This brings up one of the odder features of this Torch yarn.  I don't know the whole behind the scenes story, but apparently this Torch story was originally plotted and maybe even drawn as a return appearance for the Hate-Monger, the villain of FF #21.  Not only does the Rabble Rouser use the same vehicle the Hate-Monger did, but his modus operandi is much the same and even his "mesmerizer wand" looks the same as the one the Hate-Monger used.  But apparently Stan Lee decided at the last minute not to use the Hate-Monger again. Possibly he thought it was awkward that the original Hate-Monger, who was a Hitler lookalike (or possibly HItler himself) wound up dead at the end of the FF story.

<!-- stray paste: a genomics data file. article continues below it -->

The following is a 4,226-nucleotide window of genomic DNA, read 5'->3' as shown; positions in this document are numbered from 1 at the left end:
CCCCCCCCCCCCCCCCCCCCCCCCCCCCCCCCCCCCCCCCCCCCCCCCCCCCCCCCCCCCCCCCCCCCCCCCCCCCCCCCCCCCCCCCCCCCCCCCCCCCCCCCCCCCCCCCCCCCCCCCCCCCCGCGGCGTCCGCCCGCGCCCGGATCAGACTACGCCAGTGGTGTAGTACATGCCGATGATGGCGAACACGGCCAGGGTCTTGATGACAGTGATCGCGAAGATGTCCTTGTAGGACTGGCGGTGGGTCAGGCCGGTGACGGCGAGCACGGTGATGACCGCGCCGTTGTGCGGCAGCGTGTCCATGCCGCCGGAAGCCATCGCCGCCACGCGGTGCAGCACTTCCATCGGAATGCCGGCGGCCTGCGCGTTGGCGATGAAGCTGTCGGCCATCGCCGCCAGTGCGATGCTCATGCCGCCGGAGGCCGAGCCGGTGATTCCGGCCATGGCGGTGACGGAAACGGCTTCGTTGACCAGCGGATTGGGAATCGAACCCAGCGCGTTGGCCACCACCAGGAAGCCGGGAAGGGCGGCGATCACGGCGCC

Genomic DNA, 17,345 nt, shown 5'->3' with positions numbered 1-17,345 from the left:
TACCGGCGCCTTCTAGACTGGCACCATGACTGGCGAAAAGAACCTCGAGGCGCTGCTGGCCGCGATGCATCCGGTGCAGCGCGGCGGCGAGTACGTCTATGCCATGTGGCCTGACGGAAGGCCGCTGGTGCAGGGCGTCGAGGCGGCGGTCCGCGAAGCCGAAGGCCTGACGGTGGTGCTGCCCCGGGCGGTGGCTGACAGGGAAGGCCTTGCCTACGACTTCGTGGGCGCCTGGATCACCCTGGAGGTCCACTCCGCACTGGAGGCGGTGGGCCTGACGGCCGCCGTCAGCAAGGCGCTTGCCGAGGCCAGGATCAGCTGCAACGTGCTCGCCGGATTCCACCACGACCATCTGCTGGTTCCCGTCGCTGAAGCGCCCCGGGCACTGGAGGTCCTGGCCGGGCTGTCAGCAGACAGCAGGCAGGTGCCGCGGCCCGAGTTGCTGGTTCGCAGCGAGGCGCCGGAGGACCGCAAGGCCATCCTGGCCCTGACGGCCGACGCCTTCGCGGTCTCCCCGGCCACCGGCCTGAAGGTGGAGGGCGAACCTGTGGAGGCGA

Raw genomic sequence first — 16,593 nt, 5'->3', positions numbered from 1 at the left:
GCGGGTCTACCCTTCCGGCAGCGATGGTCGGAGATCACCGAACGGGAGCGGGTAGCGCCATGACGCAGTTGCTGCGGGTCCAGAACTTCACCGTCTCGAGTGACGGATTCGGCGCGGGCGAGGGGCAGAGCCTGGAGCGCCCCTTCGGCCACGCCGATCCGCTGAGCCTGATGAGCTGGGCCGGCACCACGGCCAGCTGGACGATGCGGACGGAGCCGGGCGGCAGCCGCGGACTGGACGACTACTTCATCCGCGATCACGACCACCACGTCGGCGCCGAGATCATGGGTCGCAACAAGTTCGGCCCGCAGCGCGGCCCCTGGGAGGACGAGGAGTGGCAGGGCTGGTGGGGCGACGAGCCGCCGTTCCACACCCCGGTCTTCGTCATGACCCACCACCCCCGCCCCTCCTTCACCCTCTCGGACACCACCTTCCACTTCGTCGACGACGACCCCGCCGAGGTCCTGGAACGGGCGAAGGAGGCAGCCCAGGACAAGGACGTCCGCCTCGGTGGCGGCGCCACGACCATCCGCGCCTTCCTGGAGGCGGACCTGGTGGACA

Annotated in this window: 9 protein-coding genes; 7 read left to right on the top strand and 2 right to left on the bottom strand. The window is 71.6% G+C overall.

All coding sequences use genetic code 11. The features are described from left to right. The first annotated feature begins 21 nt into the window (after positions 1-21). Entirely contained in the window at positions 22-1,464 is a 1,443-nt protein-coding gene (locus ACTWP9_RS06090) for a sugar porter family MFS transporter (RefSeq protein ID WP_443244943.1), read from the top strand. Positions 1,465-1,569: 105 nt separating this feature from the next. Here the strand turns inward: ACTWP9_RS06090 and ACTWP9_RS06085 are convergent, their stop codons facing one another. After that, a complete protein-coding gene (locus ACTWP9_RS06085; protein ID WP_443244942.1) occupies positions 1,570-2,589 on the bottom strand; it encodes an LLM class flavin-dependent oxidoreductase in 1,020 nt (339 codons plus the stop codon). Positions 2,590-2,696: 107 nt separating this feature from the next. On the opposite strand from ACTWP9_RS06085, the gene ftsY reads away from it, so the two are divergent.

Anyway, while cooling his heels and the rest of him in New Jersey, the Torch decides that he's not cut out to be a fugitive and defy the law.  He will return to New York, ask pardon, and refrain from using his forbidden flame.  While waiting for a bus, he does flame on one finger to aid a cigarette-smoking passerby who asks for a light, but then apologizes for the "reflex action".  Johnny Storm is distracted by the "excitement" happening nearby, which turns out to be crowds gathering for Prince Nagamo's state visit.  But he keeps his resolve not to flame on-- even when the Rabble Rouser's sub-surface vehicle pushes up from underground and the villain seizes Prince Nagamo!  This only puts Johnny in further bad odor with the crowds, who accuse him of being a slacker, unwilling to use his flame power to save Nagamo and prevent a foreign policy disaster.  Meanwhile, the Rabble Rouser gloats that he has neutralized the Torch, and since the rest of the Fantastic Four are out of town on vacation, no one can stop him!  (Never mind Spider-Man, the Avengers, Daredevil, etc. etc...)